10% is a pretty good weight for a crystal/cara malt to get you a medium to full body, if using a moderate mash temp (150-155df).  but we'll know more once you let us in on where you're at currently.

I had no crystal or cara-anything in the original recipe.  It had a 100% base of Marris Otter (10 or 11 lbs, I think).  I used plain old WLP001 yeast and I mashed at 154F for about 60 to 75 minutes IIRC.  I also batch sparge with equal amounts of water.  I forget the exact amounts and times (recipe is in BeerSmith on my computer at home) but I used Columbus for bittering (FWH addition) and then amarillo for flavor.
+1 for just upping the mash temp. I find when batch sparging you need to go higher with the mash temp than you would think. What kind of fg are you getting?

23
Ingredients / Re: Centennial Fruit loop beers
« on: December 07, 2013, 05:53:36 PM »
Meant to ask before - did you dry hop with the Centennial ?
  yes cascade and centennial

24
Ingredients / Re: Centennial Fruit loop beers
« on: December 07, 2013, 03:50:08 PM »
I've got nothing.  Everything I can think of seems fine.

Have you asked a second opinion?
not yet, but have done side by side with the commercial examples that don't have this character.
Maybe Amanda can figure it out when she tastes it.  Let us know, I'm curious if you can track it down.
well I am going to say it due to hops interacting with yeast (best guess). With some age (loss of some dry hops) it went away.

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25
All Grain Brewing / Re: Single malt and high mash temp
« on: December 07, 2013, 03:41:41 PM »
Interesting, what maltsters did your grains come from?

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Rahr 2 row pale, Briess organic 2 row C60.
hmm, those are pretty neutral us malts. I use canada and Simpsons and get nothing but Carmel sweetness.

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26
All Grain Brewing / Re: Single malt and high mash temp
« on: December 07, 2013, 12:12:58 PM »
I have made several versions using standard 2 row and thier similar, just did one with pale ale malt (just getting ready to dry hop) and it is a lot closer. Also feel the toastyness helps dry out the finish a lot. not saying thats how SN does it, but at the homebrew scale I find it to be a lot closer.

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Tried mine again yesterday after posting and there's a definite toastiness to it.  I'll have to get some more Celebration to compare.
Interesting, what maltsters did your grains come from?

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27
All Grain Brewing / Re: Single malt and high mash temp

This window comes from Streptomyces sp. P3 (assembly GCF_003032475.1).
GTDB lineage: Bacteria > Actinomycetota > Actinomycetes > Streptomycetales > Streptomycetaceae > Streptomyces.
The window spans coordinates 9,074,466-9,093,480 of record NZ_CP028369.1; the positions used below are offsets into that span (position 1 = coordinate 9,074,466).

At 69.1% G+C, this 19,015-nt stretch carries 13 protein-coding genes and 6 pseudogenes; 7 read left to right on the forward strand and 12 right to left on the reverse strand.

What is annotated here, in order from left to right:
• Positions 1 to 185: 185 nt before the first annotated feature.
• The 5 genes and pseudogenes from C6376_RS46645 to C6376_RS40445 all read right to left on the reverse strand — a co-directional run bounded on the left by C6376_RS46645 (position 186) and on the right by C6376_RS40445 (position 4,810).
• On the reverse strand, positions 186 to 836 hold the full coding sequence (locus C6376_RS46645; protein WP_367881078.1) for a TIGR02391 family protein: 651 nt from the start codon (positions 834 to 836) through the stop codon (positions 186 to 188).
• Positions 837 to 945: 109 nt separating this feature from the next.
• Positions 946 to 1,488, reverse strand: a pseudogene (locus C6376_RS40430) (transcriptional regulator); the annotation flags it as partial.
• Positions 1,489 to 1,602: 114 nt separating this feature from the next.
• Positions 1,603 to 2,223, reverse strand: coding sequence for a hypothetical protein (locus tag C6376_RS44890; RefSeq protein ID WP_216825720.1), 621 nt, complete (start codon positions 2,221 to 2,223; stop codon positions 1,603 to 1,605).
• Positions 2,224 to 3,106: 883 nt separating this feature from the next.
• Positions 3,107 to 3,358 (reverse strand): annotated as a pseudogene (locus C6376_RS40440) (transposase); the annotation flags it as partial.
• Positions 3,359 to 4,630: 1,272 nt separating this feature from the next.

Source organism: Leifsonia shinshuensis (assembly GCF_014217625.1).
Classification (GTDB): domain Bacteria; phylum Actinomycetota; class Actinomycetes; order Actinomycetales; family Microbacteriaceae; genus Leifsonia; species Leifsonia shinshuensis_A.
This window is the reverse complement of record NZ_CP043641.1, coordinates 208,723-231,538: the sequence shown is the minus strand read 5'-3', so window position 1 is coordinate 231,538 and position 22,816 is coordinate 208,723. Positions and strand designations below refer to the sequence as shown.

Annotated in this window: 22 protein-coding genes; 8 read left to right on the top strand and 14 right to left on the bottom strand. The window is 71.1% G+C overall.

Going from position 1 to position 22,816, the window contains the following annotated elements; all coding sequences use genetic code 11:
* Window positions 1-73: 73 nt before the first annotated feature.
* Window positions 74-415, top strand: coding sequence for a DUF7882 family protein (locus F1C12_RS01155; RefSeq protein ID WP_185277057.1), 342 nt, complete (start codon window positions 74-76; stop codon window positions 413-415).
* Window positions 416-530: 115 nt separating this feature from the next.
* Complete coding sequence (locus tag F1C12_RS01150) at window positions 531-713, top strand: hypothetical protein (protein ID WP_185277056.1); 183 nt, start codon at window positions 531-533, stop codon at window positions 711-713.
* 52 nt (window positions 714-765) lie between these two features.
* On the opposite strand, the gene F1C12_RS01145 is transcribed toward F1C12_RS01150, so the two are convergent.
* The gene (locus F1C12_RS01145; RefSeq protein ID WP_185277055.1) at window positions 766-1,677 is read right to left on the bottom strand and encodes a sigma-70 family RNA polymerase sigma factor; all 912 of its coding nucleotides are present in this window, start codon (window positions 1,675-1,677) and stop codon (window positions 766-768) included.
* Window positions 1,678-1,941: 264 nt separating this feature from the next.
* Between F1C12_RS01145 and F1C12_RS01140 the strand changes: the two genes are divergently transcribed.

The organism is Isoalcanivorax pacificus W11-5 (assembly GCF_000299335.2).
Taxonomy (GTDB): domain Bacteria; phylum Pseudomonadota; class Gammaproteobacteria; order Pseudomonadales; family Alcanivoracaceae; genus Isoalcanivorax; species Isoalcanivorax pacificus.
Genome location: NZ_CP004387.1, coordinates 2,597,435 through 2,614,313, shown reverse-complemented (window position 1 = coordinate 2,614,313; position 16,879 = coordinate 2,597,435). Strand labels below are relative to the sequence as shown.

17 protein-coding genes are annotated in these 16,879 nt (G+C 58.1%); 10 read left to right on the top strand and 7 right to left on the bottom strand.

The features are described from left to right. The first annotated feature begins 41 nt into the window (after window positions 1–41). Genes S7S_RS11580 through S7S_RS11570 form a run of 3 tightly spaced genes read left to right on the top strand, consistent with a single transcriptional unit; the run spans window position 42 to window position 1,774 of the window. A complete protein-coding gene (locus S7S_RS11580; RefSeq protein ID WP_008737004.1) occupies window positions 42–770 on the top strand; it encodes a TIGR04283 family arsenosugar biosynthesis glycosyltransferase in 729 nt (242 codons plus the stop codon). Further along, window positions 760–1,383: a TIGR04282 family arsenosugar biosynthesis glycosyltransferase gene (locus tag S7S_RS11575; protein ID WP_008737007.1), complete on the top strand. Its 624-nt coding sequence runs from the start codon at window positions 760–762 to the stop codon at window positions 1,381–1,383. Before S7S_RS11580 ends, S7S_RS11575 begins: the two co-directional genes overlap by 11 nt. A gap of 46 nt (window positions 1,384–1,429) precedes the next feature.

« on: December 06, 2013, 02:50:10 PM »
So I figered out a better recipe for celebration ale for the homebrew scale than the one given from SN.

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How can it be better?  FWIW, I kegged my latest version yesterday.  Started at 1.064, finished at 1.012.
Denny, I would be interested to know if you get much of a toast flavor using 2L 2 row?

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I can't really say about the toast flavor, but it tastes remarkably like Celebration.
I have made several versions using standard 2 row and thier similar, just did one with pale ale malt (just getting ready to dry hop) and it is a lot closer. Also feel the toastyness helps dry out the finish a lot. not saying thats how SN does it, but at the homebrew scale I find it to be a lot closer.

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28
All Grain Brewing / Re: Single malt and high mash temp
« on: December 06, 2013, 02:13:33 PM »
So I figered out a better recipe for celebration ale for the homebrew scale than the one given from SN.

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How can it be better?  FWIW, I kegged my latest version yesterday.  Started at 1.064, finished at 1.012.
Denny, I would be interested to know if you get much of a toast flavor using 2L 2 row?

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29
All Grain Brewing / Re: Single malt and high mash temp
« on: December 06, 2013, 01:26:25 PM »
So I figered out a better recipe for celebration ale for the homebrew scale than the one given from SN.

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How can it be better?  FWIW, I kegged my latest version yesterday.  Started at 1.064, finished at 1.012.
well I get no toasted malt character using 2L 2 row and 10 percent Crystal is to much on my system (way to sweet) your results may very.

30
All Grain Brewing / Re: Single malt and high mash temp
« on: December 06, 2013, 01:21:37 PM »
So I figered out a better recipe for celebration ale for the homebrew scale than the one given from SN.

Care to share?

FWIW Nate, the beer you brewed from the original recipe is quite good. I'm very happy that I have another bottle of it in the fridge waiting for me when I get home.
ok, now this is all on my direct fired rims system (it seems to make a difference on the amount of crystal malts) I find 95 percent us pale ale malt at 3L and 5 percent English c60 is a lot closer than 90/10 us 2 row / c60. Then adjust your mash temp to your system to hit 1.016. Mine is 154f.